The goal of “Welcome to Student Ministry” is to post interviews that help guide both new and experienced student pastors toward faithful ministry over many years. This second interview in this series is with Jeff Travis. Jeff serves as the Minister of Student Ministries at Lancaster Evangelical Free Church.
- Tell our readers some background information about how long you have been in student ministry, how you started, and anything else that you think would be useful.
I’ve been serving in student ministry since I was a senior in high school, so for 12 years now. I’ve been working as a youth pastor for 7 years. I got started in high school working with middle school guys because my youth pastor saw some gifts in me and asked me to serve. That started a journey of leading in student ministry in a variety of ways and getting encouragement to do so by several wise people in my life.
- How has your view of youth ministry changed from when you started to now?
From when I began as a youth pastor seven years ago until now, I think the biggest shift in my mind has been ministry to my leaders. As I lead a ministry with a lot of students, I’m foolish to think that I can disciple them all on my own. I’ve narrowed my focus a bit and have a handful of students I have close, disciple making relationships with, but now I spend a significant amount of time investing into my volunteer team. When we each have a few disciple making relationships, the reach is much broader than when just I do.
Also, smartphones have changed the game. I went to youth group as a student because it was the best thing offered on Sunday nights. Now we can’t compete with Netflix and Amazon Prime and SnapChat. I tried for a while to make what we were doing the most attractive option. Now I’m realizing that students crave relationships (I’m not talking about dating) but don’t know how to fulfill that. So that’s what we do, we offer a place for relationships to thrive and the gospel to be shared.
- Share one of your favorite student ministry moments.
I met a student when I started at my church when she was in middle school. She was one of the loudest most energetic middle school students I had ever met. She was a people magnet and a leader, but young and unaware. She struggled and changed in high school. I kept pushing her because I saw potential but she fought it. Eventually as a junior she reluctantly agreed to be a student leader and began to thrive. Her personality came back. A few months before she graduated, she was talking to me about feeling lost because she didn’t know what to do next. We talked about what her calling might be and I urged her to prayerfully consider going into full time ministry. She’s now a sophomore at a Bible college and still serving in our student ministry. It’s so cool to see God reveal his will to students and watch them embrace it!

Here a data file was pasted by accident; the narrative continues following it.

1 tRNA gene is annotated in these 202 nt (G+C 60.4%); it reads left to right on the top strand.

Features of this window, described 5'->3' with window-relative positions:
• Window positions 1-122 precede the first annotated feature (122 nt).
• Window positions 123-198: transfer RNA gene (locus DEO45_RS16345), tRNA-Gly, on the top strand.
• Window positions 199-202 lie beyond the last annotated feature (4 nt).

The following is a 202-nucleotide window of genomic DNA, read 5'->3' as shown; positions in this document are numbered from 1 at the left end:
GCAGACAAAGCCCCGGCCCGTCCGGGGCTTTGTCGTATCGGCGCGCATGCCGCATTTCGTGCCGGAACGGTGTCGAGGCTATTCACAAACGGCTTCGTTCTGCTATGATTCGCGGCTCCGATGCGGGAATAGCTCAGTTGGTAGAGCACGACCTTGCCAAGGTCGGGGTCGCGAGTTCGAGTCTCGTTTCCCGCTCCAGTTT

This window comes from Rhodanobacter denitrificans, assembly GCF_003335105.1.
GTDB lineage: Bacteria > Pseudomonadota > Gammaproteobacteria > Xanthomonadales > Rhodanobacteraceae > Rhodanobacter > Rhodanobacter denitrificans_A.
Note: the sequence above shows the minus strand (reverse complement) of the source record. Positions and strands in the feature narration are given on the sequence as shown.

- Share one of your least favorite ministry moments
I watched a student go through our ministry who came from a pretty difficult past. They struggled through their high school years but always seemed like they were on the brink of fully embracing the gospel and the community around them. But they never took that step and seeing the decisions they are making as they move into adulthood has been discouraging.
- What resources do you find helpful to use in student ministry?
Maybe not a perfect answer to the question – my volunteer team! They are so gifted when it comes to relating to and leading students. If I can set them up for success, there is little else needed.
If you teach with curriculum, ym360 is the best resource I’ve found for curriculum.
Logos is an incredible Bible study tool. I have no Greek or Hebrew training and rely a lot of Logos to fill that gap.
- What is one of two things that you do to make sure that you do so that you don’t burn out as a youth pastor?
I keep my schedule organized and thorough and I live off of my “Reminders” app. If I didn’t use my calendar or the reminders app, I would drop so many balls and fall behind and upset people. By using my calendar well, I can block out a dedicated day off so I don’t overwork myself and I can purposely block out family time that won’t be interrupted. I also take a monthly Day of Prayer to spend time in the Word, reading, listening to sermons, praying, practicing spiritual disciplines, etc…
- What advice would you give to yourself when you started as a youth pastor if you could go back to that time?
Be patient. It’s easy to make big plans and always want to get to the next big thing. God knows what your life holds and it’s better than you can plan. He’ll move you into those plans on his time. Invest in the now with your eyes set on eternity.
Thank you, Jeff, for taking time to answer these questions. Two weeks from today I will post our third edition of “Welcome to Student Ministry” with a student pastor from Kentucky!